The Growth of the Scottish Financial Sector
The problem for any UK regional financial centre is the difficulty of combating the powerful centripetal force of London, a problem that manifests itself in terms of both retaining existing institutions and attracting new institutions to a region. Low costs offering economies of scale, particularly in processing, can go some way towards attracting certain operations of financial institutions to the regions, but policy making and management advisory functions typically remain elsewhere. Accidents of history, in particular separate legislation from England that did not discourage innovation in banking, together with the need for local knowledge in selling and appraising insurance risks, led to the development of a distinctly Scottish regional financial sector with a substantial presence in banking, life assurance (and to a lesser extent general insurance) and investment (particularly investment trusts).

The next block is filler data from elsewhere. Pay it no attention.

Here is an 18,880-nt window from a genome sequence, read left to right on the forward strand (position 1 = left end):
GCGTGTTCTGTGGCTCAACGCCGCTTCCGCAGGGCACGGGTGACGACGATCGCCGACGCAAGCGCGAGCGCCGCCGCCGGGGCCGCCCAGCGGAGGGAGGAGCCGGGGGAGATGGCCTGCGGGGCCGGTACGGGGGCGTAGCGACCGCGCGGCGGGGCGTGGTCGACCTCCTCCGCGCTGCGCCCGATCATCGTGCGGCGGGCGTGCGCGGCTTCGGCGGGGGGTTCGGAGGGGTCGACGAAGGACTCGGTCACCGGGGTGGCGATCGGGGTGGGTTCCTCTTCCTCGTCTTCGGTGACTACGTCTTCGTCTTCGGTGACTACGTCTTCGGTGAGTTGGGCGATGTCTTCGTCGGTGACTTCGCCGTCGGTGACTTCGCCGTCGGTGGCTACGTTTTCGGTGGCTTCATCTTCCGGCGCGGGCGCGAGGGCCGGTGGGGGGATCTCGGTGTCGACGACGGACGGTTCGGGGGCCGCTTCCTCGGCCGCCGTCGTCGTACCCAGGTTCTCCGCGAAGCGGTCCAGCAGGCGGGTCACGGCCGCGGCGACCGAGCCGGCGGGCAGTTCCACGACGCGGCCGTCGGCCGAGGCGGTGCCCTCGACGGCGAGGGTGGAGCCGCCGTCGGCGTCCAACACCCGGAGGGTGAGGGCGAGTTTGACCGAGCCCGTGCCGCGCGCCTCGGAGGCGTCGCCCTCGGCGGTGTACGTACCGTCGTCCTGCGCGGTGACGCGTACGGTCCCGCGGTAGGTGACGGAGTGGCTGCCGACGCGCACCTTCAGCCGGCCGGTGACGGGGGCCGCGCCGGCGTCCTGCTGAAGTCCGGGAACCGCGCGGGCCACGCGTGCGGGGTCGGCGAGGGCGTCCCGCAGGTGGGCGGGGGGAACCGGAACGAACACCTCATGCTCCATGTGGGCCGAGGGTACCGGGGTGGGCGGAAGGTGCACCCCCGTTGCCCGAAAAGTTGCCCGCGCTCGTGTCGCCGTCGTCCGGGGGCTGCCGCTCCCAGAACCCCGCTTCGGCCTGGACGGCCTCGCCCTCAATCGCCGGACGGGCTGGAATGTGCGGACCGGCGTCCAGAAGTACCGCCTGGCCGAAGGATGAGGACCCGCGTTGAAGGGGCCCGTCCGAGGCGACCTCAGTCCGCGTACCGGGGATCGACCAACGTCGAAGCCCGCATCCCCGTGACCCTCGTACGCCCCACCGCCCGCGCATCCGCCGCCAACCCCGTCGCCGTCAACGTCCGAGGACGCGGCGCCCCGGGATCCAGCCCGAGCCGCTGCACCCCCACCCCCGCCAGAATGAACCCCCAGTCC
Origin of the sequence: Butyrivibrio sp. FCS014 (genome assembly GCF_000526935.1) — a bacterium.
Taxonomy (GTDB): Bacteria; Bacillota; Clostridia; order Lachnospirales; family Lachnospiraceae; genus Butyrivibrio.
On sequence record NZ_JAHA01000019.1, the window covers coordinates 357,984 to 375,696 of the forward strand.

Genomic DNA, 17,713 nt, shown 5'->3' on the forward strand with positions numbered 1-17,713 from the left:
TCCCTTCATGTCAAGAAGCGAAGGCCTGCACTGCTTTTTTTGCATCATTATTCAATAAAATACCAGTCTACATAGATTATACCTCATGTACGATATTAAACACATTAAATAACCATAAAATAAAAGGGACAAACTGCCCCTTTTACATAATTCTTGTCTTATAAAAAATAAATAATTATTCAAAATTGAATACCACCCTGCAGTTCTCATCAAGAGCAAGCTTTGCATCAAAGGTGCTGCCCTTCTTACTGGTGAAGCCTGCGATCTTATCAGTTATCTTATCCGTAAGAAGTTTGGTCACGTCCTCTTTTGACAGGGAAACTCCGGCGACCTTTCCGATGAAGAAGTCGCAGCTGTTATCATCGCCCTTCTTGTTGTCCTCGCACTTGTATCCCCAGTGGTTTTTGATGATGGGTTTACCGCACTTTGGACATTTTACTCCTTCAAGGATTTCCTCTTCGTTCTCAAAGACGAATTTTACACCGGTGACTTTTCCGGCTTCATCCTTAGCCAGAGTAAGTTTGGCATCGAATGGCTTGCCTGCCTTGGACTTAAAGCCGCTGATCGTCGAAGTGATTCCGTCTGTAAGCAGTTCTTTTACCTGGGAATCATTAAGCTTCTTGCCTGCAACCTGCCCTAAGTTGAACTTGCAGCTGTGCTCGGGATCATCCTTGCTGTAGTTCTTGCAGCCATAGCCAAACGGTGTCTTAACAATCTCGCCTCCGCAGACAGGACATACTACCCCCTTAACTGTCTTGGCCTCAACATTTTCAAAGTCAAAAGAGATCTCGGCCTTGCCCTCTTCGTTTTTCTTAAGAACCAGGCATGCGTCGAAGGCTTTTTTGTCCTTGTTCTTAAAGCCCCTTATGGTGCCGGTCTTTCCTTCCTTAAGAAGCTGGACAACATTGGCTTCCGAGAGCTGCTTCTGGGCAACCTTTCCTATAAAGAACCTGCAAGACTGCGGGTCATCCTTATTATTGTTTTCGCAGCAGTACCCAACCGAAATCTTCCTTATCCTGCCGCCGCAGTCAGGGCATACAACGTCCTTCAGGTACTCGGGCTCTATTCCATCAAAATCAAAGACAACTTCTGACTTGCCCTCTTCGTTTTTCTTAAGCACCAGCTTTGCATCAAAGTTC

KeywordsEurope Income Marketing Assure Ethos
Unable to display preview. Download preview PDF.
- City Research Project (1995) FinalReport, LBS and Corporation of London.Google Scholar
- Draper P., I. Smith, W. Stewart and N. Hood (1988) The Scottish Financial Sector, Edinburgh: Edinburgh University Press.Google Scholar
- Ireland, J. (1994) The Importance of Telecommunications to London as an International Financial Centre, The City Research Project, Subject Report XVIII, London: LBS and Corporation of London.Google Scholar
- Price Waterhouse (1993, 1994) Investment Management Survey, London: Price Waterhouse.Google Scholar
- Szymanski, S. (1994) The City Labour Market, The City Research Project, Subject Report xv, LBS and Corporation of London.Google Scholar